By Brian Sutton, DCTea for Cardiovascular Health
Research from Boston University suggests that a few cups of tea each day might be helpful in preventing heart attacks. A number of previous studies have indicated that tea drinkers are not as likely to have a heart attack, but this study points to a possible reason.The researchers found that blood vessels were quicker to relax during stressful periods in people who drink tea, allowing for better circulation and therefore decreasing the likelihood of a heart attack or stroke.1
1. Associated Press, November 13, 2000, reporting on work by Dr. Joseph A. Vita.
Exercise Can Be Risky, but Not As Much As Avoiding It
A 12-year study of physicians and exercise concludes that vigorous exercise can dramatically increase the chance of a person having a heart attack. However, this applies mostly to people who do not work out often. The study finds that sedentary people are seven times as likely to die suddenly after working up a sweat than those who work out five times per week.2 The researchers conclude that the long-term benefits clearly outweigh the risks of instituting a well-designed exercise program.
2. New England Journal of Medicine, November 9, 2000.
Parkinson's from Pesticides
A study of rats by Emory University in Atlanta3 indicates a possible link between the pesticide Rotenone and Parkinson's disease. About half of the animals in the study began to exhibit symptoms of the disease during the five-week exposure. The researchers say that large numbers of dopamine-producing cells were destroyed in the rats, and that fibrous protein deposits (resembling the Lewy bodies found in Parkinson patients) were present. A study at the University of Rochester School of Medicine and Dentistry4 found Parkinson-like changes when using a mixture of paraquat and maneb in mice. How pesticides create these changes is not understood.
3. Nature Neuroscience, December 2000.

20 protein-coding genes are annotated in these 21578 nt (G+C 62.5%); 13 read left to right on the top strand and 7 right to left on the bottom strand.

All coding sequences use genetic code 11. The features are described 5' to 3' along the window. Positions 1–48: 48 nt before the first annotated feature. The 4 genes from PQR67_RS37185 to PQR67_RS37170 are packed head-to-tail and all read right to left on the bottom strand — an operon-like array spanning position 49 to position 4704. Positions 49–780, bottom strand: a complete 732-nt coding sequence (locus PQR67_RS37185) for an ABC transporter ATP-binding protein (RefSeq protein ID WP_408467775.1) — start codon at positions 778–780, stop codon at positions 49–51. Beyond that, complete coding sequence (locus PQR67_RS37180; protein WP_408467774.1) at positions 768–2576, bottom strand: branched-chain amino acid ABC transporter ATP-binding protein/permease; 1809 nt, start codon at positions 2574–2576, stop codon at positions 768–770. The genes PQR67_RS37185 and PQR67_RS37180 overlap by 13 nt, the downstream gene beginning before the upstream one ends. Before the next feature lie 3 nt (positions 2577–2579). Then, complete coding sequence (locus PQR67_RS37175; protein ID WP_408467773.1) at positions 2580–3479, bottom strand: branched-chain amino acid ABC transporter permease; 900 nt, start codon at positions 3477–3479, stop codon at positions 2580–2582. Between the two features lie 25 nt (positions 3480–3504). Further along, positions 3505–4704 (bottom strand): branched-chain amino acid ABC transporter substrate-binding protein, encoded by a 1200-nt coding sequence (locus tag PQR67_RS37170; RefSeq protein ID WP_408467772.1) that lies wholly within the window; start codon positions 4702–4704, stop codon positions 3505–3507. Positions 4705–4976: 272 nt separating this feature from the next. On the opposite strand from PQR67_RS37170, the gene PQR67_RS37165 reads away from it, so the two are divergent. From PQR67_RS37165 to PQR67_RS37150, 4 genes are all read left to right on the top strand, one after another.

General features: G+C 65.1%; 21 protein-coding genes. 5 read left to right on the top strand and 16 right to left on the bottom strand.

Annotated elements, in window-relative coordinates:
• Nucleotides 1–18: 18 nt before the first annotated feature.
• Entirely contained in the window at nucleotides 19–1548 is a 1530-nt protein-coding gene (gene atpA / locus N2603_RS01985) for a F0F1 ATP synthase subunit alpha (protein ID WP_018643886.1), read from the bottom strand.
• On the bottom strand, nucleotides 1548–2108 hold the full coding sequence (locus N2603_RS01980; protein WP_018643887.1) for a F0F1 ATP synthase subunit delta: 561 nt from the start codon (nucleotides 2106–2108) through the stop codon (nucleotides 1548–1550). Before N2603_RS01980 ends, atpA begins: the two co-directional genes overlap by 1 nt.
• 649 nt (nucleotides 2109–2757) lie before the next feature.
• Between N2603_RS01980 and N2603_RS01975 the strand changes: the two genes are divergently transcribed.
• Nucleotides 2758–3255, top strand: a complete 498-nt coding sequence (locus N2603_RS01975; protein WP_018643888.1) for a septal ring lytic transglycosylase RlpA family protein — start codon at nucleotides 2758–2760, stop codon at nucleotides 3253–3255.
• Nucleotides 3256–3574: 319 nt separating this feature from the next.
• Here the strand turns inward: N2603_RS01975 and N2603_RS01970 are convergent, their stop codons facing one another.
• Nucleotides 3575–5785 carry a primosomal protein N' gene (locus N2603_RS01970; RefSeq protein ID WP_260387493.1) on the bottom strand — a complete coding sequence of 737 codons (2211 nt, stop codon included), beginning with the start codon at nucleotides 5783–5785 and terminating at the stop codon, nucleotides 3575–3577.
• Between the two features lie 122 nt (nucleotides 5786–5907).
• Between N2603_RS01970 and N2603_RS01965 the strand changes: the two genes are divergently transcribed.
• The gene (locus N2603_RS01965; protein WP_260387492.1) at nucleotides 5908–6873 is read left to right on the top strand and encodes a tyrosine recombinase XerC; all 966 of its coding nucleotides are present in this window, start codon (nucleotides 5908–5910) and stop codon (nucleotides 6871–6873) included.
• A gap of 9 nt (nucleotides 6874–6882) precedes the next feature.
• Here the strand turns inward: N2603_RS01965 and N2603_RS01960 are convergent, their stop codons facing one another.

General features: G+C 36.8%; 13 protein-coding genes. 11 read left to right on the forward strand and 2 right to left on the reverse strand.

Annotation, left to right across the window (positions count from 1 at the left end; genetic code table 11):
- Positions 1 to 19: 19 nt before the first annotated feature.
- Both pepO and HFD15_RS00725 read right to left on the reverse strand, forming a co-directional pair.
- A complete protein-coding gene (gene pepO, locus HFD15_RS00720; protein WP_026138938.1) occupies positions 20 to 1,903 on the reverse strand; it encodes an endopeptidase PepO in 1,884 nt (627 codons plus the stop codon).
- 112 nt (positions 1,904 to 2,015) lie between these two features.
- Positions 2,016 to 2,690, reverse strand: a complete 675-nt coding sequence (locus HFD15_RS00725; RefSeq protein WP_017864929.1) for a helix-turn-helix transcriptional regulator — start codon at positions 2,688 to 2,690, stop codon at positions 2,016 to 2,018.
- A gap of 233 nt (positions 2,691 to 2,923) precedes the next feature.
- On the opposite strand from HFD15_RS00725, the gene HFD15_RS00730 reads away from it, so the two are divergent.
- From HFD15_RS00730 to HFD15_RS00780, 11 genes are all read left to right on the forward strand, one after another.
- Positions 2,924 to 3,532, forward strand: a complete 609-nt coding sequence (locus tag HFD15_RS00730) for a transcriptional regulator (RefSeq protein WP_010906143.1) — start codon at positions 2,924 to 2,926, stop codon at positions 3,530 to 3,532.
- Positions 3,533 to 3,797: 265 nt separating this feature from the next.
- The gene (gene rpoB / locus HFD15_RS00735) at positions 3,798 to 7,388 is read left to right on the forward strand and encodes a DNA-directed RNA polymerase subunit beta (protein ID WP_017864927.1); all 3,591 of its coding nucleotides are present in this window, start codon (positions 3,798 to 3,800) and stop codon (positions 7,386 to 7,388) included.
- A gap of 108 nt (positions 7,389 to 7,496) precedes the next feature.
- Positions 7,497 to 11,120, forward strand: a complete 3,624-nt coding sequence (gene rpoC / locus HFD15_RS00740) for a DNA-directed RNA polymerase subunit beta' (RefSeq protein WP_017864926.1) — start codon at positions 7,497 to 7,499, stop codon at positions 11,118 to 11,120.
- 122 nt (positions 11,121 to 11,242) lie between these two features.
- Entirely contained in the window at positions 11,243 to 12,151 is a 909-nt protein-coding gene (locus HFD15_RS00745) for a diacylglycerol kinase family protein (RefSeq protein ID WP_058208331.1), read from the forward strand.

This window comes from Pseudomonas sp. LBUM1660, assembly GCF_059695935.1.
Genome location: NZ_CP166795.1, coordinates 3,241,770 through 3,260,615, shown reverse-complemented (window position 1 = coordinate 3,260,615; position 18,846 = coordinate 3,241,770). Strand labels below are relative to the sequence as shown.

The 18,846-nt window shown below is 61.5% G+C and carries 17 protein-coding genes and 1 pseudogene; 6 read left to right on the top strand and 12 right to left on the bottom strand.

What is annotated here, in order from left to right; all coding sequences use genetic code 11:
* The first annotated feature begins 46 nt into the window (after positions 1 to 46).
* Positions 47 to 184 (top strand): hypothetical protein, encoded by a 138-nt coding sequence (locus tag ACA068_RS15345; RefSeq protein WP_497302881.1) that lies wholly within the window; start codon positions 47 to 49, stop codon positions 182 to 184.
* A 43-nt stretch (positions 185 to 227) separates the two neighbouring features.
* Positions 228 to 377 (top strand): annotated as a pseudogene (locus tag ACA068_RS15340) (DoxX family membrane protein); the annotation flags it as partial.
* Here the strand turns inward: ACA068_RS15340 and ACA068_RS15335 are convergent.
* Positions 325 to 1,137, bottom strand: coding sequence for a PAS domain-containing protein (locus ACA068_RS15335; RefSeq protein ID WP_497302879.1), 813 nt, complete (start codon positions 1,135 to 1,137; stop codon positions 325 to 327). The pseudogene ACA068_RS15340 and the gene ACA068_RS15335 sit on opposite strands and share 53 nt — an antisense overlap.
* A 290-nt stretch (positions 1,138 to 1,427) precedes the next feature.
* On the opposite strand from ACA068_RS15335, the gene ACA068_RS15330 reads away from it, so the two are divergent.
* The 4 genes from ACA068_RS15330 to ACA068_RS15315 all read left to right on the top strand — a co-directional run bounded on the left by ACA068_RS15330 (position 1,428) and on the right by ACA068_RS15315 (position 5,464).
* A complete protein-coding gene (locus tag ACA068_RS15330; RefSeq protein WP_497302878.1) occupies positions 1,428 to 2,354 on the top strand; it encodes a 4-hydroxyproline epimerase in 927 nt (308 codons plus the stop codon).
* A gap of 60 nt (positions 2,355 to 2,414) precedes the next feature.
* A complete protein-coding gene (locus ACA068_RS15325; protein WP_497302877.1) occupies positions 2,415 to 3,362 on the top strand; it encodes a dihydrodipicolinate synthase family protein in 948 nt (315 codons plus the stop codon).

Teenagers who smoke a pack of cigarettes each day are five times more likely to suffer from a generalized anxiety disorder and/or agoraphobia, concludes a study by researchers from Columbia University and the New York State Psychiatric Institute. They were also 12 times more likely to have a panic disorder during early adulthood. The researchers say that their data indicate that smoking itself leads to the anxious states, not that the individuals sought relief from anxiety by smoking. The study examined 976 randomly sampled families in upstate New York.5
5. Journal of the American Medical Association, November 8, 2000.
A study from the University of California-Berkeley concludes that people who play contract bridge have a better immune system. Blood samples show elevated levels of CD-4 positive T cells after a bridge game in this small study of elderly women. The researchers think that brain activity that involves memory and planning, particularly in the dorsolateral cortex, somehow influences and stimulates the immune system.6
6. Research presented to the Society of Neuroscience in New Orleans, November 8, 2000, by professor Marian Cleves Diamond.
A review of low-dose aspirin studies published in the British Medical Journal7 concludes that the risk of gastrointestinal hemorrhage still remains. It had been hoped that cutting the dosage would eliminate, or at least minimize this side effect, but this paper found that stomach bleeding still occurred nearly twice as often compared to patients taking placebos. This research reviewed 24 other works involving 66,000 patients.